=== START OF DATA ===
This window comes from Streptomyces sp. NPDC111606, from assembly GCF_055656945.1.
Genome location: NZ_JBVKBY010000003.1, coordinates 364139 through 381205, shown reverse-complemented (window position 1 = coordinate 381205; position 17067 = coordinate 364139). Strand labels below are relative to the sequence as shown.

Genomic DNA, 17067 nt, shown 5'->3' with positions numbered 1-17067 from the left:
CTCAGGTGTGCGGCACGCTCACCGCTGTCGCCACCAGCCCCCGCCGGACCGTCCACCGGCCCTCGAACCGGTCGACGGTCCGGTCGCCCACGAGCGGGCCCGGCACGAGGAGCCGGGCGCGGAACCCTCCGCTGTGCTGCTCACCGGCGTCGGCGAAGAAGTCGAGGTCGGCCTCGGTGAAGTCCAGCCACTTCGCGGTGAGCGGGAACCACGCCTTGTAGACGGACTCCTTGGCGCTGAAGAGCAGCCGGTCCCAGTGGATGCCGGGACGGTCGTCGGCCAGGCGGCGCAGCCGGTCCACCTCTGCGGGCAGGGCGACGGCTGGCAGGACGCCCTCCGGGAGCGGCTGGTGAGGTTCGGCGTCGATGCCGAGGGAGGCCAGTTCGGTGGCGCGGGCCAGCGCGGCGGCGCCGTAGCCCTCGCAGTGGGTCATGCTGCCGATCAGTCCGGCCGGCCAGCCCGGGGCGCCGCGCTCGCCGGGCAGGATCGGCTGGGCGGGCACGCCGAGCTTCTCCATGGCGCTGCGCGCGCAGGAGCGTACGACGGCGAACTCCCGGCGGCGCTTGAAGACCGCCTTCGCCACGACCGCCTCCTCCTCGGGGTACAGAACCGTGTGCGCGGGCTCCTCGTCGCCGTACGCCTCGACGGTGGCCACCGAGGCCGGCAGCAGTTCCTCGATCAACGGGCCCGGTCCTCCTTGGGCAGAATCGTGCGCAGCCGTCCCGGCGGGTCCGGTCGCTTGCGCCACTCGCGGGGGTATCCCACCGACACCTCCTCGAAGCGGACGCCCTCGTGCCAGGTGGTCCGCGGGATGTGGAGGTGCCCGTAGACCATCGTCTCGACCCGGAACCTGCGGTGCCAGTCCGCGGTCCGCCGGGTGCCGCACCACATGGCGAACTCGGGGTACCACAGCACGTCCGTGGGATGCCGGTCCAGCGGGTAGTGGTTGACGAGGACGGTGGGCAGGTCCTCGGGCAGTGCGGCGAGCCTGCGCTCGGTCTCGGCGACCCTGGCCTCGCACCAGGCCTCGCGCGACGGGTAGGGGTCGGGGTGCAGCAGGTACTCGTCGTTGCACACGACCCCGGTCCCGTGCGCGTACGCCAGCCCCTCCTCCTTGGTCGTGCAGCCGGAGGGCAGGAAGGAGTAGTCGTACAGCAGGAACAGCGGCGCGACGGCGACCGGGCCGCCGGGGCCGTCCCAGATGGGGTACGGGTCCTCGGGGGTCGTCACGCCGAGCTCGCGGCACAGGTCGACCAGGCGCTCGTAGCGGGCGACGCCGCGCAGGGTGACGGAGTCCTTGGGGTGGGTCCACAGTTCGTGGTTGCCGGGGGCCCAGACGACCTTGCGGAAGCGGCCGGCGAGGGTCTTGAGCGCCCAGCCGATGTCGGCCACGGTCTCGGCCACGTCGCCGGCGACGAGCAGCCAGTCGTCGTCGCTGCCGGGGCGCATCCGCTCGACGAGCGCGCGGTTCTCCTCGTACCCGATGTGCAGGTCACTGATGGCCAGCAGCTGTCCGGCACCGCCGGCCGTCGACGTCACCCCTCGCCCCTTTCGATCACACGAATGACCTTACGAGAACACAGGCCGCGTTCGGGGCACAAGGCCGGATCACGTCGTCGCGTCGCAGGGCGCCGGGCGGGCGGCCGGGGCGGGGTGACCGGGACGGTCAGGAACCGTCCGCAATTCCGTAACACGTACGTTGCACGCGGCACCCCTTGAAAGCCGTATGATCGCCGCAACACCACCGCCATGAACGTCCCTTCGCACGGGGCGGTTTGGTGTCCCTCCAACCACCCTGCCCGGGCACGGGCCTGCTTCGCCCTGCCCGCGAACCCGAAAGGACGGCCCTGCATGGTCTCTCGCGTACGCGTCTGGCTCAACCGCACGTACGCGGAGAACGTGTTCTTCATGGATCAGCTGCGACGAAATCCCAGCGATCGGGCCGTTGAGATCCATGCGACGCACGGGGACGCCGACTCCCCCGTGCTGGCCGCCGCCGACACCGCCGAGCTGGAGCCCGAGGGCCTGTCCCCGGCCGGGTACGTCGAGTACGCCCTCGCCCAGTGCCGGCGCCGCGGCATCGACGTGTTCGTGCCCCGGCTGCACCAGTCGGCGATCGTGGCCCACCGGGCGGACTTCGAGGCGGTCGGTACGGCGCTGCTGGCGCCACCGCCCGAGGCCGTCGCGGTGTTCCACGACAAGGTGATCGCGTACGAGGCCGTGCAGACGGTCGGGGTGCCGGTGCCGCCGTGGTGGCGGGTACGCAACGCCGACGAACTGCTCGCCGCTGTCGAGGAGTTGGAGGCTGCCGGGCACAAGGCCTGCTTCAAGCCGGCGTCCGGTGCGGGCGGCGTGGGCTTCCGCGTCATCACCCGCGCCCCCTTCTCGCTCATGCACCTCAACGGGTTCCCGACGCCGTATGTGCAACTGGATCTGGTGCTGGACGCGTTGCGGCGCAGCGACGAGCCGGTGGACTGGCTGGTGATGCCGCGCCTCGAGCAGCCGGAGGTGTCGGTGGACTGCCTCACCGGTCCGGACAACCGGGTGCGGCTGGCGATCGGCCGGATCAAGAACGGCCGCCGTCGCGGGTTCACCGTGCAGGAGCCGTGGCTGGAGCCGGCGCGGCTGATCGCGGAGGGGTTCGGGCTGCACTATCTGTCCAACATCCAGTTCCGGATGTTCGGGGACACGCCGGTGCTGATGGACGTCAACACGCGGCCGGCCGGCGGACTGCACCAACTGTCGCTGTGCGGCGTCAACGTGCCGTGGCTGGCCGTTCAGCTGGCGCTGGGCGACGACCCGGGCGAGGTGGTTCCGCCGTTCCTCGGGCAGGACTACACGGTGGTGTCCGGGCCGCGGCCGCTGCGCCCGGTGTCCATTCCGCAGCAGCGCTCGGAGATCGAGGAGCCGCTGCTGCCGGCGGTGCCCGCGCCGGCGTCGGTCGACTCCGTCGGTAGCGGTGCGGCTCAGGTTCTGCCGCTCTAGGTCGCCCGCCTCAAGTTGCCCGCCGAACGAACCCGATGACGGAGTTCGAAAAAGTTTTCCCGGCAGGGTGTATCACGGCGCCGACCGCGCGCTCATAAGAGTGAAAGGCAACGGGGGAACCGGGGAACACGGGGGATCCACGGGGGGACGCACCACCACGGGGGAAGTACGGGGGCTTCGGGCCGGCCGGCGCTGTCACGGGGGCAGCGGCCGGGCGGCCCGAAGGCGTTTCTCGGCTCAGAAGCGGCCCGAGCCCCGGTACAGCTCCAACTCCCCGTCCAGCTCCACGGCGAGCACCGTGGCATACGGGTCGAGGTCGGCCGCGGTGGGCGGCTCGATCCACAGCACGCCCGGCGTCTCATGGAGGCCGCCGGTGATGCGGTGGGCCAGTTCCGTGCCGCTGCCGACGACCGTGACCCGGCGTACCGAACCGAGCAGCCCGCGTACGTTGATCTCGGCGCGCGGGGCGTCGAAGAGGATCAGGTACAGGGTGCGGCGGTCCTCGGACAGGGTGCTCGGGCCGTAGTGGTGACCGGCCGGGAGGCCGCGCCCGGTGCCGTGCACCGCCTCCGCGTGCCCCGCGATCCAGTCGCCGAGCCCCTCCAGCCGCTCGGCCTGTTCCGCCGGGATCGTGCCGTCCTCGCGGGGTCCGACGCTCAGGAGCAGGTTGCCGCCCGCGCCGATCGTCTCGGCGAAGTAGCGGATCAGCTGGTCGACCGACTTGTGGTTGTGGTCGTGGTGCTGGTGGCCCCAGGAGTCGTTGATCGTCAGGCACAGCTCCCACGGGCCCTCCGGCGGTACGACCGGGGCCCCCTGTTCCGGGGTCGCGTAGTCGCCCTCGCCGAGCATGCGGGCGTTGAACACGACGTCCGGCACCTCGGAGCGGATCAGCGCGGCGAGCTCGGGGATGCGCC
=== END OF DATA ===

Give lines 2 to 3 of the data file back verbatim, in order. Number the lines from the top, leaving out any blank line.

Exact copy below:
Genome location: NZ_JBVKBY010000003.1, coordinates 364139 through 381205, shown reverse-complemented (window position 1 = coordinate 381205; position 17067 = coordinate 364139). Strand labels below are relative to the sequence as shown.

Genomic DNA, 17067 nt, shown 5'->3' with positions numbered 1-17067 from the left: